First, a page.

8. Breaking the Barrier


    Being able to deliver drugs into the brain to treat degenerative diseases such as Alzheimer's or Parkinson's requires the ability to traverse the blood-brain barrier (BBB). Understanding the formation of the very specific adherent junctions (AJ) and tight junctions present at the BBB cell junctions is a prerequisite to the design of such therapeutics. However, diminishing the expression of any one component involved in the formation of these intercellular junctions destroys them. Coureuil et al. (p. 83, published online 11 June) exploited the specific recruitment of AJ proteins by Neisseria meningitidis to dissect this process. Adhesion of the bacteria to human brain endothelial cells recruited the polarity complex Par3/Par6/PKCζ required for the establishment of eukaryotic cell polarity and the formation of intercellular junctions. The bacterial recruitment of the polarity complex depleted junctional proteins at the cell-cell interface opening the intercellular junctions at the brain-endothelial interface.

  9. Biogenic Amine Receptors

    Biogenic amines have important effects on behavior in humans and other animals. These agents can act by binding to heterotrimeric guanine nucleotide–binding protein (G protein)–coupled receptors, but can also activate ligand-gated ion channels. Ringstad et al. (p. 96) explored the family of ion channels that respond to biogenic amines in the worm Caenorhabditis elegans and characterized two family members that appear to function as chloride channels. One was a receptor activated by dopamine that could bind drugs used in humans as antipsychotics. The other was activated by tyramine and was shown in genetic studies to modulate behavior. Thus, the worm family of biogenic amine–activated channels is larger than previously recognized. If the same is true in humans, related channels may account, in part, for effects of currently used drugs or could be beneficial targets for development of therapeutics.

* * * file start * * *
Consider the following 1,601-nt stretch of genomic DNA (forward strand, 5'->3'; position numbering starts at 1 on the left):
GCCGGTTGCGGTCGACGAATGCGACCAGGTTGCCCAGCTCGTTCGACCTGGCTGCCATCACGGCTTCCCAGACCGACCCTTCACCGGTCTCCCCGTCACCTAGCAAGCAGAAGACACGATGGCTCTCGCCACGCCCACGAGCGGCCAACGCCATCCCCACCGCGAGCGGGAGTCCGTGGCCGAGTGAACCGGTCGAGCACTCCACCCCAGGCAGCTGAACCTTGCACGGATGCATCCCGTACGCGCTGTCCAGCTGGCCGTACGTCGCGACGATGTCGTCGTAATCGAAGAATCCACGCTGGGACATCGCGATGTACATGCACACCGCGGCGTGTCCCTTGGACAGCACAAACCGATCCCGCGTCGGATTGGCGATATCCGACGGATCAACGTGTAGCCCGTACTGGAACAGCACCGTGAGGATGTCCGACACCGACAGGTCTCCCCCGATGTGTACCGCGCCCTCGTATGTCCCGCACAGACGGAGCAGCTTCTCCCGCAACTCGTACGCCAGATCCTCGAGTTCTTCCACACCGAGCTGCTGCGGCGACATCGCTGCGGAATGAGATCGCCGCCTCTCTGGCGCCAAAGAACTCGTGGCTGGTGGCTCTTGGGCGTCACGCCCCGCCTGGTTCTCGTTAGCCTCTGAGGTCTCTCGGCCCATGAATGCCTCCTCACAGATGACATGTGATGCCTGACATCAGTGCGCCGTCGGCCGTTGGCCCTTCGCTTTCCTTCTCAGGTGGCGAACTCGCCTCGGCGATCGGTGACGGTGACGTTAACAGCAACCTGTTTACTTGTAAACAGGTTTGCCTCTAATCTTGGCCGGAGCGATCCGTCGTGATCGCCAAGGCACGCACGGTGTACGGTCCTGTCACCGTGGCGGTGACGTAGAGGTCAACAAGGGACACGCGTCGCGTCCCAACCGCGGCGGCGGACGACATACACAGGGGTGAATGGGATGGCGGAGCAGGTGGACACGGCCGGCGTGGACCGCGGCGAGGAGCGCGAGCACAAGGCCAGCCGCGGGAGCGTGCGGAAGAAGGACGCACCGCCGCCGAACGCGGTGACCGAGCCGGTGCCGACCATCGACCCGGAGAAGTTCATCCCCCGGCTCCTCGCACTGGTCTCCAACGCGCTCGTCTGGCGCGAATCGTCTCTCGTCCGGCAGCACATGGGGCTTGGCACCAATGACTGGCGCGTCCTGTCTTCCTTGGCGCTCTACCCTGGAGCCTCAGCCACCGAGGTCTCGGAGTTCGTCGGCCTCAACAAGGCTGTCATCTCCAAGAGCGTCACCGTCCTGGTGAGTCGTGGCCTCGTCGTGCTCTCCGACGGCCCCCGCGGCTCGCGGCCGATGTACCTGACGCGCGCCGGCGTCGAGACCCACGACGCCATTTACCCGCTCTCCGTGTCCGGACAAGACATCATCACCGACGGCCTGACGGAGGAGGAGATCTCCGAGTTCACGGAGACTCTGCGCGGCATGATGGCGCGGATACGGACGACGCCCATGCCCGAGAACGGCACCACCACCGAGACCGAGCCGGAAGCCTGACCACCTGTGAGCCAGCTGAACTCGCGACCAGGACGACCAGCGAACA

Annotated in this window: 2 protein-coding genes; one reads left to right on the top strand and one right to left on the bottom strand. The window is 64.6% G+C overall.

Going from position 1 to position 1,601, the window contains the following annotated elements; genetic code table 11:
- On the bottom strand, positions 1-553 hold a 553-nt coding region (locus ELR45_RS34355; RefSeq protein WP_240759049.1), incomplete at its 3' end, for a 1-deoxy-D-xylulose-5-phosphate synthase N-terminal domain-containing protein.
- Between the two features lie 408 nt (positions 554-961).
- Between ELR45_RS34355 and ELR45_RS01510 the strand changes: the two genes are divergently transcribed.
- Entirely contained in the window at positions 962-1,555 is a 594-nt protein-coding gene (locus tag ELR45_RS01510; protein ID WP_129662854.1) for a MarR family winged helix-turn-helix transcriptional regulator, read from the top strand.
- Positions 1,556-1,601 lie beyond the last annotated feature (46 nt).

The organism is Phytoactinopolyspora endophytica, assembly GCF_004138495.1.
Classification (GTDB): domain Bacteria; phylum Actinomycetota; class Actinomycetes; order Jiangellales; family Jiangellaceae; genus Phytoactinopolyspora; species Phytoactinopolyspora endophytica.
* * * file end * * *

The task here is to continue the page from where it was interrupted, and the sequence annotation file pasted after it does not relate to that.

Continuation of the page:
10. Idolizing Cholesterol Control

    The low-density lipoprotein receptor (LDLR) removes LDL, the so-called “bad” cholesterol particles, from the blood through a mechanism that involves LDL binding and internalization into liver cells. Because the LDLR plays a pivotal role in heart disease risk, there is substantial interest in understanding how its expression is regulated, and a large body of previous work has established the importance of transcriptional control. A new study identifies a signaling pathway that appears to regulate the LDLR at the level of protein degradation. Zelcer et al. (p. 100, published online 11 June) show that a sterol-responsive transcription factor called LXR induces the expression of Idol (for inducible degrader of the LDLR), a protein that triggers ubiquitination of the receptor and targets it for degradation. Activation of this pathway suppresses cellular uptake of LDL and, in a mouse model, leads to higher plasma LDL levels, raising the possibility that the pathway could be targeted pharmacologically to control plasma cholesterol levels.